Sunday, December 12, 2010

Leak on WikiLeaks

My op ed in Dvevni Avaz, Sarajevo, 11 December 2010

Julian Assange and WikiLeaks were very astute in leaking to an international spread of newspapers. They released the US diplomatic cables to newspapers in France, Germany, Spain, the US and Britain. That countered the pressure on editors, particularly in the US, to appease their governments. Any newspaper that was too attentive to government wishes would risk their foreign rivals scooping them, and the internet would soon make that apparent to their own readership.

In the old days, spying was about photographing, microdots, and invisible ink to copy files spread over kilometers of filing cabinets that would take a lifetime to look over. Now a government’s entire archives can be carried out in a flash drive or two and mined for key words. Out of those milions of Americans we can assume that some will be sharing their access with Russians, Chinese, Israelis and other interested parties, quite apart from the statistically significant chance that out of those millions there are going to be some with principles or axes to grind.

With literally millions of American personnel permitted access to these documents, the lesson for the US government is the usual advice for anyone on Facebook. Privacy is illusory: if you put it on the net then it will be seen.

This huge horde of diplomatic cables almost certainly came from the same source as the original Pentagon documents on the Iraq Wars, which was apparently Sergeant Bradley Manning, who bragged "Hillary Clinton and several thousand diplomats around the world are going to have a heart attack." He is now in prison, but not yet charged.

But while the video of the helicopter attack that killed Reuters’ staff in Baghdad revealed prima facie evidence of a war crime, (which, incidentally, the Pentagon does not appear to be investigating), the latest leaks are amusing, but scarcely earthshaking. They expose the hypocrisy of politicians and diplomats and will perhaps make them more wary of substantiating the revelations with their public behaviour from now on.

For example, the revelation of complicity by the new head of the IAEA with the US over Iran will certainly bolster skepticism and resistance within his own organization about the campaign against Iran. The dismissive opinions about the Turkish government are likely to accentuate rather than blunt its independent line, while revelations that Arab governments, regardless of the views of their people, have been implicitly conniving with Israel to spur Washington into a military attack on Teheran might well inhibit such views. But all this is apparent to anyone who was observing the region. What WikiLeaks has done is to move such information from the opinion columns to the news pages.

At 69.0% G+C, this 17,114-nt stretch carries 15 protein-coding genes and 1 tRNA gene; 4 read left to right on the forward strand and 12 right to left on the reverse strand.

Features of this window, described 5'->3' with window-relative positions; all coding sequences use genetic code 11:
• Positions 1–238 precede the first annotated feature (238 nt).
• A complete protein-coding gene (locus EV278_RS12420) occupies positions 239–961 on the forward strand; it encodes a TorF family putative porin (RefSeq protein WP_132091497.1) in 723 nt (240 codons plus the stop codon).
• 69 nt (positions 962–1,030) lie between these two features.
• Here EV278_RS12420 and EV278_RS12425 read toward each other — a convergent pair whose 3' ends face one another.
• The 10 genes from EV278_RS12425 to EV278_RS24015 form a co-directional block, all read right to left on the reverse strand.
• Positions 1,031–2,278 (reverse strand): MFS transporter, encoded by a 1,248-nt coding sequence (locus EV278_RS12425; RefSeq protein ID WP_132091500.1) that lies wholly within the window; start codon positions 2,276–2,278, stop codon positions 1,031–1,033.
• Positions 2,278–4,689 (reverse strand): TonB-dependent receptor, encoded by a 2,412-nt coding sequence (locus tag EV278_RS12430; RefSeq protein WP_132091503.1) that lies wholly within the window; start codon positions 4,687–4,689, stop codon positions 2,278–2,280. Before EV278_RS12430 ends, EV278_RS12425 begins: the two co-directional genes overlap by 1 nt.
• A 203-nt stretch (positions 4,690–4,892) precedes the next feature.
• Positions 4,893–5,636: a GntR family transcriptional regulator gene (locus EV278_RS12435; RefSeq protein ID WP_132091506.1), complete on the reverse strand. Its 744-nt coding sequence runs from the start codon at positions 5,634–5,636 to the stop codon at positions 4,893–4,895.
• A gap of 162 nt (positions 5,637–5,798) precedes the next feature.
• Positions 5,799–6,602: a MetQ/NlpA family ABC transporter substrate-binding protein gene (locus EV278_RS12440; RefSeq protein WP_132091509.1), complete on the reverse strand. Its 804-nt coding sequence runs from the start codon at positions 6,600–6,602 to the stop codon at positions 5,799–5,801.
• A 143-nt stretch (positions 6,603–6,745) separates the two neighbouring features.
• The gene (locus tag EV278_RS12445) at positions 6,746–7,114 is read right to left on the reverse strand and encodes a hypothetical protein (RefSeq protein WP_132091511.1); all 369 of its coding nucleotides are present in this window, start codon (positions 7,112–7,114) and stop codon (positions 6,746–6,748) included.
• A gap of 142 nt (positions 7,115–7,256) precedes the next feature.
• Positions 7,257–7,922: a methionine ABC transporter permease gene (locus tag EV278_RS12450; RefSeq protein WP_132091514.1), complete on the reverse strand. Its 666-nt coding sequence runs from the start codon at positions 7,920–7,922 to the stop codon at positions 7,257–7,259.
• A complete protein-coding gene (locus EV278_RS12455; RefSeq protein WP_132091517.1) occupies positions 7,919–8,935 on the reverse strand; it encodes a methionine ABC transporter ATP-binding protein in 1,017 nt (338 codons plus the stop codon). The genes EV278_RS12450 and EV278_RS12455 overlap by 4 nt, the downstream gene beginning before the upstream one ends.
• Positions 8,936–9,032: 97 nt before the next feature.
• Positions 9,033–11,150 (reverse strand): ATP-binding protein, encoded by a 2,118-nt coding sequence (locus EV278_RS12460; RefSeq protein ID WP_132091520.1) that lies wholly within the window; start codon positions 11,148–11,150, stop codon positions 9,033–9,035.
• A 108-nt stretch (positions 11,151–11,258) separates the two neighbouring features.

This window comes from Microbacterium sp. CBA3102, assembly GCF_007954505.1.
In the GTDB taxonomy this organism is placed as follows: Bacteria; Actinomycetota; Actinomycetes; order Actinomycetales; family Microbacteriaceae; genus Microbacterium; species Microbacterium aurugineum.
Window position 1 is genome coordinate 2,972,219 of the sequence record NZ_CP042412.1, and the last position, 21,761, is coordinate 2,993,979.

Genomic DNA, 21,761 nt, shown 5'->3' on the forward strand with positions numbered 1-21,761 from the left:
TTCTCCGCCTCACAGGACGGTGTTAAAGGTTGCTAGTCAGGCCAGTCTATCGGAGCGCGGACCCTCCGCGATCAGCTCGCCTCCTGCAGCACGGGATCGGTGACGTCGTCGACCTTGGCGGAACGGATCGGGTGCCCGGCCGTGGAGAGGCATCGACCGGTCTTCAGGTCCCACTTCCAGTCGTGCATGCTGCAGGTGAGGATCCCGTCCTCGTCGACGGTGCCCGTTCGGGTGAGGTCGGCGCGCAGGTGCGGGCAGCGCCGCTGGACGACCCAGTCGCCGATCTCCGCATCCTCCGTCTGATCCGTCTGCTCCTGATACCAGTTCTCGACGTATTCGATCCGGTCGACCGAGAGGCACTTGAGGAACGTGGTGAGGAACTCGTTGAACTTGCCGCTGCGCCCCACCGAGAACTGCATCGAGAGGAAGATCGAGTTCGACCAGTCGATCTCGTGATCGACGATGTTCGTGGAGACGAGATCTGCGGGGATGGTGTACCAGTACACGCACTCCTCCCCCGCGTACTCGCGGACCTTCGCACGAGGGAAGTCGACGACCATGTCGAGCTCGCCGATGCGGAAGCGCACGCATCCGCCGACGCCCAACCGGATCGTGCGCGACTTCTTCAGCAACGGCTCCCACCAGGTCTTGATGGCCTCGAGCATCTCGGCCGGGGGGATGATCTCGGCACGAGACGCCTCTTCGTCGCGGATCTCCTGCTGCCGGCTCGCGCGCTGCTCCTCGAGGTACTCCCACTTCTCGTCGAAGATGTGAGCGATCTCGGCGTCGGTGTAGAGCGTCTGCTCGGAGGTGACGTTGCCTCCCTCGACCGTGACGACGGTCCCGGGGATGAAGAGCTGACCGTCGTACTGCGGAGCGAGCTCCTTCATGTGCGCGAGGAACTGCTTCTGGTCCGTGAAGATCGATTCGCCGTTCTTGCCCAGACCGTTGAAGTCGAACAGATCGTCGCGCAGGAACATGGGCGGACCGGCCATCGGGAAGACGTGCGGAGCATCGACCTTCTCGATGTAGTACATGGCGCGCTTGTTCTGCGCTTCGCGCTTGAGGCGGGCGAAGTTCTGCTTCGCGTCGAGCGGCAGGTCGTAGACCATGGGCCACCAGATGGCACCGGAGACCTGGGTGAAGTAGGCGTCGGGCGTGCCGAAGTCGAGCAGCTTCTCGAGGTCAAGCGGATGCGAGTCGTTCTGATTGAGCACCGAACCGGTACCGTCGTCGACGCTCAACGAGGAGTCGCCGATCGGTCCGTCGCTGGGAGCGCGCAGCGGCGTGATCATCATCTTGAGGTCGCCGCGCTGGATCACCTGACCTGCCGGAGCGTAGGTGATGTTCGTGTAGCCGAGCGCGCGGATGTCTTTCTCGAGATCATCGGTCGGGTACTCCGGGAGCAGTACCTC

That is important. It forces governments to justify their decisions in a field, foreign policy, where, even in democratic countries the public are often neither informed nor consulted.

In 1917, the Bolsheviks exposed the sordid secret diplomacy that had brought the world to war and that is why the League of Nations said that any treaty not registered with it was not binding. By 1945, Yalta, Potsdam and other agreements had tempered that and the UN Charter (Art 102) simply says such treaties cannot be invoked before any organ of the UN.

So, for example, if Richard Holbrooke had came to a personal deal with Milosevic, as the evidence of American reactions to Croat and Bosniak success in Operation Storm would suggest, the parties were clever enough to do it verbally, rather than in writing. But even it were in writing, it could not be invoked before the UN. Even both sides would want to keep the deal secret as they betrayed their respective proteges. It is the job of journalists to reveal such information, and the self-appointed task of governments to keep it secret. When governments are formulating or practicing policies in secret, they deserve exposure.

The media has responsibilities - to ensure that the innocent are not put at risk, for example - but protecting politicians and diplomats from embarrassment is not one of them. On the contrary, that is what real journalism is about


Anonymous said...

So the Wikileaks guys are the modern-day Bolsheviks? We all know how corrupt and secretive the Bolsheviks turned out to be in the end. What about the Wikileaks people? I don't think they'd like their own privacy exposed either.

Deadline Pundit said...

They are not trying to rule the world as far as I can see. But then, if they are taking on the US gov, they surely have at least as much justification for trying to maintain confidentiality as Anonymous commentators on Deadline Pundit!